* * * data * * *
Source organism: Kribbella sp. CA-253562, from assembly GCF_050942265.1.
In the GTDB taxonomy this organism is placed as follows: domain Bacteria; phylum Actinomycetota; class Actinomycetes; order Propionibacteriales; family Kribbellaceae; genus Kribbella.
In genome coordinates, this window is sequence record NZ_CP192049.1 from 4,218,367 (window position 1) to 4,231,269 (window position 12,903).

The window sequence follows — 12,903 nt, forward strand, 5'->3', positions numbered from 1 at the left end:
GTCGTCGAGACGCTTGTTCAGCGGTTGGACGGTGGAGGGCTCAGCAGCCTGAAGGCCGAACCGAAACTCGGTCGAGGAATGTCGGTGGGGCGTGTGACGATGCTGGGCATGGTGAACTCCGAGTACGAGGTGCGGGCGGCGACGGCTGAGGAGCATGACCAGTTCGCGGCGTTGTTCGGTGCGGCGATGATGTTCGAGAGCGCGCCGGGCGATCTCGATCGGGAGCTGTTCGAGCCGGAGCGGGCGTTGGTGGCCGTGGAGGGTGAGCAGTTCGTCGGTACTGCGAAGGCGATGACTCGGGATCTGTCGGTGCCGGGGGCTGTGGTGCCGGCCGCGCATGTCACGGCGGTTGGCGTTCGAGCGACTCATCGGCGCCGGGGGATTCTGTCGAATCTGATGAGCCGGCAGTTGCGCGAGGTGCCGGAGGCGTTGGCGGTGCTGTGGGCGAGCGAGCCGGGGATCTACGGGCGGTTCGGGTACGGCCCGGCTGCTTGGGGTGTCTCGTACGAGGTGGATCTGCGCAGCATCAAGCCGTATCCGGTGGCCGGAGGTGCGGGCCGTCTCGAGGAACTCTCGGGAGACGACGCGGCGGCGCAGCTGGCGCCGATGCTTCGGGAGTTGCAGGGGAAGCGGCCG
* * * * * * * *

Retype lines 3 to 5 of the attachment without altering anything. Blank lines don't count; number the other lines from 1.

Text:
In genome coordinates, this window is sequence record NZ_CP192049.1 from 4,218,367 (window position 1) to 4,231,269 (window position 12,903).

The window sequence follows — 12,903 nt, forward strand, 5'->3', positions numbered from 1 at the left end:
GTCGTCGAGACGCTTGTTCAGCGGTTGGACGGTGGAGGGCTCAGCAGCCTGAAGGCCGAACCGAAACTCGGTCGAGGAATGTCGGTGGGGCGTGTGACGATGCTGGGCATGGTGAACTCCGAGTACGAGGTGCGGGCGGCGACGGCTGAGGAGCATGACCAGTTCGCGGCGTTGTTCGGTGCGGCGATGATGTTCGAGAGCGCGCCGGGCGATCTCGATCGGGAGCTGTTCGAGCCGGAGCGGGCGTTGGTGGCCGTGGAGGGTGAGCAGTTCGTCGGTACTGCGAAGGCGATGACTCGGGATCTGTCGGTGCCGGGGGCTGTGGTGCCGGCCGCGCATGTCACGGCGGTTGGCGTTCGAGCGACTCATCGGCGCCGGGGGATTCTGTCGAATCTGATGAGCCGGCAGTTGCGCGAGGTGCCGGAGGCGTTGGCGGTGCTGTGGGCGAGCGAGCCGGGGATCTACGGGCGGTTCGGGTACGGCCCGGCTGCTTGGGGTGTCTCGTACGAGGTGGATCTGCGCAGCATCAAGCCGTATCCGGTGGCCGGAGGTGCGGGCCGTCTCGAGGAACTCTCGGGAGACGACGCGGCGGCGCAGCTGGCGCCGATGCTTCGGGAGTTGCAGGGGAAGCGGCCG